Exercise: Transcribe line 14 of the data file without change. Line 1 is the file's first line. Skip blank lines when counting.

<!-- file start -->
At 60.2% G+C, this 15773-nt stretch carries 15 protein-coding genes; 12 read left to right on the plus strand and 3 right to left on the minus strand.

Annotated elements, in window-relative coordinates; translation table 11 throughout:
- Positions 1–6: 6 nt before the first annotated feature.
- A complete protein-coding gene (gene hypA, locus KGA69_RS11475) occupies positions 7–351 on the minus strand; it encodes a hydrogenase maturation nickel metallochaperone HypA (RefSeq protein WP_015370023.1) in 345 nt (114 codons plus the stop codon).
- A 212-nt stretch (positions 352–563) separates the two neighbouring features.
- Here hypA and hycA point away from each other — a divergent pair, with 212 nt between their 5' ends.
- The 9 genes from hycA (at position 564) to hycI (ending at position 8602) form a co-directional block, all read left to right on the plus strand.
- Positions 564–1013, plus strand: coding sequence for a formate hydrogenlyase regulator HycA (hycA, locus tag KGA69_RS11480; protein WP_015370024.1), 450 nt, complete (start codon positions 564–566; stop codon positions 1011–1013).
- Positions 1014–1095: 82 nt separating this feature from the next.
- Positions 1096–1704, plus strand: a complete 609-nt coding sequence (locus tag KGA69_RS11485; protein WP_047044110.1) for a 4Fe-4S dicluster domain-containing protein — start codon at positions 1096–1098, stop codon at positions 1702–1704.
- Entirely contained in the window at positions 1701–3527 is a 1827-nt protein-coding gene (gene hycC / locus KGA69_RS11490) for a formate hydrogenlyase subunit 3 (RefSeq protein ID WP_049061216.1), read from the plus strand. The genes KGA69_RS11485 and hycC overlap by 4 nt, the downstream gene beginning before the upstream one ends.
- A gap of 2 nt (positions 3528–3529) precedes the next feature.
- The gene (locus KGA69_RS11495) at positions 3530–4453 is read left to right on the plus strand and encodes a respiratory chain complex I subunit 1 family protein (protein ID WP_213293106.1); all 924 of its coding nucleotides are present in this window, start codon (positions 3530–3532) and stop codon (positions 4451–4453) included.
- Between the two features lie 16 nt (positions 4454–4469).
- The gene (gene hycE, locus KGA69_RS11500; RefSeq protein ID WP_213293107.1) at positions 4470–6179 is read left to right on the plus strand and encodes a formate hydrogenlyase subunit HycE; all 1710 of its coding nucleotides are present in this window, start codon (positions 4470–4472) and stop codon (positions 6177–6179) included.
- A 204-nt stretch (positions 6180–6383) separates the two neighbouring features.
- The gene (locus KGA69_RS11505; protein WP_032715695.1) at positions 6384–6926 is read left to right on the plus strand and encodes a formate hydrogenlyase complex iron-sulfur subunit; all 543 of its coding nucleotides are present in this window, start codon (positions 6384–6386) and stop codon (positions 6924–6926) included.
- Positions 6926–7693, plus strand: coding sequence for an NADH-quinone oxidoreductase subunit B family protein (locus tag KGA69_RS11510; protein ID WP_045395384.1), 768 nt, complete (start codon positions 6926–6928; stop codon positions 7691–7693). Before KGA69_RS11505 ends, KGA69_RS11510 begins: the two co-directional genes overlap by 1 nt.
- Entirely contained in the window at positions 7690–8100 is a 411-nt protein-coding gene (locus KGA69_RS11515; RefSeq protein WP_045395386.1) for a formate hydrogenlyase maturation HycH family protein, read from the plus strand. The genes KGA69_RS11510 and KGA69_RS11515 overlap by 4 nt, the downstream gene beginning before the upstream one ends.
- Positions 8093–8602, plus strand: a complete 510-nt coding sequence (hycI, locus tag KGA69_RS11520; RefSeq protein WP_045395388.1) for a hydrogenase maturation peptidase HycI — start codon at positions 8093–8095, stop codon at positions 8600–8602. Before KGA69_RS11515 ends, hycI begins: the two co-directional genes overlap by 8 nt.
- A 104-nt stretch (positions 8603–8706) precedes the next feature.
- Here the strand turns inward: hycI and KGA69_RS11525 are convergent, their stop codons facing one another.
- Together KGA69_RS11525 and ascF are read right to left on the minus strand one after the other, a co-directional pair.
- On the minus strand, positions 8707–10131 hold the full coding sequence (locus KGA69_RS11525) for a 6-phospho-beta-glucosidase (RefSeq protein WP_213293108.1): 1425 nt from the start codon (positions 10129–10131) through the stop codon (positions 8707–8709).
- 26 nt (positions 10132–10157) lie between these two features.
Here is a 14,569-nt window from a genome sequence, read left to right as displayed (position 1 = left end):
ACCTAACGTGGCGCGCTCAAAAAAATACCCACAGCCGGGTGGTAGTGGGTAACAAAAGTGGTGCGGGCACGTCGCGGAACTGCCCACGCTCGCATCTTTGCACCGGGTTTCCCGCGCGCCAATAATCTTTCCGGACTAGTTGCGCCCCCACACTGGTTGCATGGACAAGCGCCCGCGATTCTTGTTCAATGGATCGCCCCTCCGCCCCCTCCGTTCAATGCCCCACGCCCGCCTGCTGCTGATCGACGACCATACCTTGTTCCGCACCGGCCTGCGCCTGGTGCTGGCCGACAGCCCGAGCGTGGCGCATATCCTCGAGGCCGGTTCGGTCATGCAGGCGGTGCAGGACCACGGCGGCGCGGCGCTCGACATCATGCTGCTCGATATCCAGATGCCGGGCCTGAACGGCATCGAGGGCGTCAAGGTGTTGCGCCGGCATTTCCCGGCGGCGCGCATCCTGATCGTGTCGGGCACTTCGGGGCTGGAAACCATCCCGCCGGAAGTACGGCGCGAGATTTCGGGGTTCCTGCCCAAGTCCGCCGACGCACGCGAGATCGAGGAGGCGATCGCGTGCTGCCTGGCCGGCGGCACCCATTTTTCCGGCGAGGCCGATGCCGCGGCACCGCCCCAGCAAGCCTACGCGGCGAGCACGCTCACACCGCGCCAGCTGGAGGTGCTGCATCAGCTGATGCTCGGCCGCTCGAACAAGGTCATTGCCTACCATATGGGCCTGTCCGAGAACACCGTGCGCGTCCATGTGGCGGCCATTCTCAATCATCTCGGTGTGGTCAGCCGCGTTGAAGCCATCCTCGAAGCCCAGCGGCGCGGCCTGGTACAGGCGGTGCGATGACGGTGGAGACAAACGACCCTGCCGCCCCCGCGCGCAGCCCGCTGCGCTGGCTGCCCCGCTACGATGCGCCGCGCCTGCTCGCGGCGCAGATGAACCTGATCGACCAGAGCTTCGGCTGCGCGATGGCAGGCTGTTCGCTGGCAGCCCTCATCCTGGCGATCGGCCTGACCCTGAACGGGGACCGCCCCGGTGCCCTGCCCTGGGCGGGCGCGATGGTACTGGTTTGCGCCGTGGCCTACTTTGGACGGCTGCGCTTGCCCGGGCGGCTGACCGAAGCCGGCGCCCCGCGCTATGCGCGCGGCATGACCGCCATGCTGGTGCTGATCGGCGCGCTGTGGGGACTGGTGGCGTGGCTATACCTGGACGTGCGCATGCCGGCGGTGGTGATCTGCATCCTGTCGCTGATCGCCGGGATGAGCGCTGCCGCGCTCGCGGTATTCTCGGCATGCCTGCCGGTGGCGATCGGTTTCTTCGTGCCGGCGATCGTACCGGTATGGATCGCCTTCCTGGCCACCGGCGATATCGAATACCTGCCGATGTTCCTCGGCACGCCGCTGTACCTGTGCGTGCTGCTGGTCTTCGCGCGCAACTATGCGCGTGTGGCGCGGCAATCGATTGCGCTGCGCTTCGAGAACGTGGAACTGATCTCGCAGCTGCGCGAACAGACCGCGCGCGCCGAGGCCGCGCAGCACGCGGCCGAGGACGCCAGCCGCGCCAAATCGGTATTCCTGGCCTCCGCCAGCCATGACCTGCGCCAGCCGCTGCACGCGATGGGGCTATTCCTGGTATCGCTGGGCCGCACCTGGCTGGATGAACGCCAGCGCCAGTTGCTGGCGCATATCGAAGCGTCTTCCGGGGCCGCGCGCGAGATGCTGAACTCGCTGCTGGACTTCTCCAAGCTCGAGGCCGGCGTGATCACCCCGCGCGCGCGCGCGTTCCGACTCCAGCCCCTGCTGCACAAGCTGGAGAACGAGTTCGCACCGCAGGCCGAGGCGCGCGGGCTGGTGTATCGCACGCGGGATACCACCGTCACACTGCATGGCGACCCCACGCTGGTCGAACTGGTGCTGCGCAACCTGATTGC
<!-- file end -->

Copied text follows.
- Between the two features lie 16 nt (positions 4454–4469).